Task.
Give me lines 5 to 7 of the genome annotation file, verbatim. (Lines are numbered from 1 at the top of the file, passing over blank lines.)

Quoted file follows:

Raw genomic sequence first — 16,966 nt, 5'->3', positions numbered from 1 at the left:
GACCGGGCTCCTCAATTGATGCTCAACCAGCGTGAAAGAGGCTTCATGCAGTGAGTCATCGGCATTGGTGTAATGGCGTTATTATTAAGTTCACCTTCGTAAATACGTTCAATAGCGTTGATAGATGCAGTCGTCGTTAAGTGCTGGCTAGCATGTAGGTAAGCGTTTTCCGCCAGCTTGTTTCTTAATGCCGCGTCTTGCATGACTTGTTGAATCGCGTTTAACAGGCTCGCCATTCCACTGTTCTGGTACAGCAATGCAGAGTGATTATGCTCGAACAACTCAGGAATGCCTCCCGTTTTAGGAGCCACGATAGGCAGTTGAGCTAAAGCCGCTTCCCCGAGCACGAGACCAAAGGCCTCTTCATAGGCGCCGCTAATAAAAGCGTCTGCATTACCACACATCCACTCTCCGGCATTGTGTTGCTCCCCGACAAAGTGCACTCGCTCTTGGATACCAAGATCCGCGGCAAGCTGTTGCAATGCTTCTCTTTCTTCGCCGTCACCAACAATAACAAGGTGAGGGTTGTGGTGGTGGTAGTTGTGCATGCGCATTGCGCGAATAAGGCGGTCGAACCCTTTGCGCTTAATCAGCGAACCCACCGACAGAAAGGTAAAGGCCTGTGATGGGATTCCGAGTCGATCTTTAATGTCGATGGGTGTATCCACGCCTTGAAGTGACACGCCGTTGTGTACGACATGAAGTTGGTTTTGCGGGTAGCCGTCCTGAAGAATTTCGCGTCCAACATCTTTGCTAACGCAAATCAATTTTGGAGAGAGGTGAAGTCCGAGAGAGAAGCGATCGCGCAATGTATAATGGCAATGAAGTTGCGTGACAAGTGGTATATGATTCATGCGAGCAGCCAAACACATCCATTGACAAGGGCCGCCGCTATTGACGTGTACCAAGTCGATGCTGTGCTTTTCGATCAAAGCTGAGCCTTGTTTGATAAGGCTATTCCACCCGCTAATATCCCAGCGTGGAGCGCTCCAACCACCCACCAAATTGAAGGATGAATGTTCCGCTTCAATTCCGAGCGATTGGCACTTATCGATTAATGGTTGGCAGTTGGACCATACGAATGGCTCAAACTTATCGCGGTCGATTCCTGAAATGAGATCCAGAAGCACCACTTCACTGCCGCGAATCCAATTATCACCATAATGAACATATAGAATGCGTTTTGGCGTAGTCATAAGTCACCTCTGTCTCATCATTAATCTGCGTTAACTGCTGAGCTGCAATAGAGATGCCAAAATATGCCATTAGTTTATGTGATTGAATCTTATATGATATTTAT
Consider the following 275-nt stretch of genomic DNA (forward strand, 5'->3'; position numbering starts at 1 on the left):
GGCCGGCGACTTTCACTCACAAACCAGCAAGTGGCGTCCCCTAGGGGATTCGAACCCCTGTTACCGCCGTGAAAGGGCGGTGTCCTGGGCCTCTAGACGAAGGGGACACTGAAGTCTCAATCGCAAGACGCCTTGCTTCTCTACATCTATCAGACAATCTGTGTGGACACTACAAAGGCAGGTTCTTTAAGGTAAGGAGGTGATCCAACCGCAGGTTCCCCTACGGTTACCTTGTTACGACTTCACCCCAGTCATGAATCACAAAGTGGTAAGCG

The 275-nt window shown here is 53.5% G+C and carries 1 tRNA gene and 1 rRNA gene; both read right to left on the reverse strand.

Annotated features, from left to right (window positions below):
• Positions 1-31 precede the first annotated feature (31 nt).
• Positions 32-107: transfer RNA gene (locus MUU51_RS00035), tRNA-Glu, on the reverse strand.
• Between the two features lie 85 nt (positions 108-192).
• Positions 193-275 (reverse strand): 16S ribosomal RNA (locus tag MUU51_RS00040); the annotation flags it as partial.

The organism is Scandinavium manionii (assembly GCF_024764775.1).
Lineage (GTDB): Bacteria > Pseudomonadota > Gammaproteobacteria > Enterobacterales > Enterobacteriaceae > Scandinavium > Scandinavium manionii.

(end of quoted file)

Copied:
The 275-nt window shown here is 53.5% G+C and carries 1 tRNA gene and 1 rRNA gene; both read right to left on the reverse strand.

Annotated features, from left to right (window positions below):
• Positions 1-31 precede the first annotated feature (31 nt).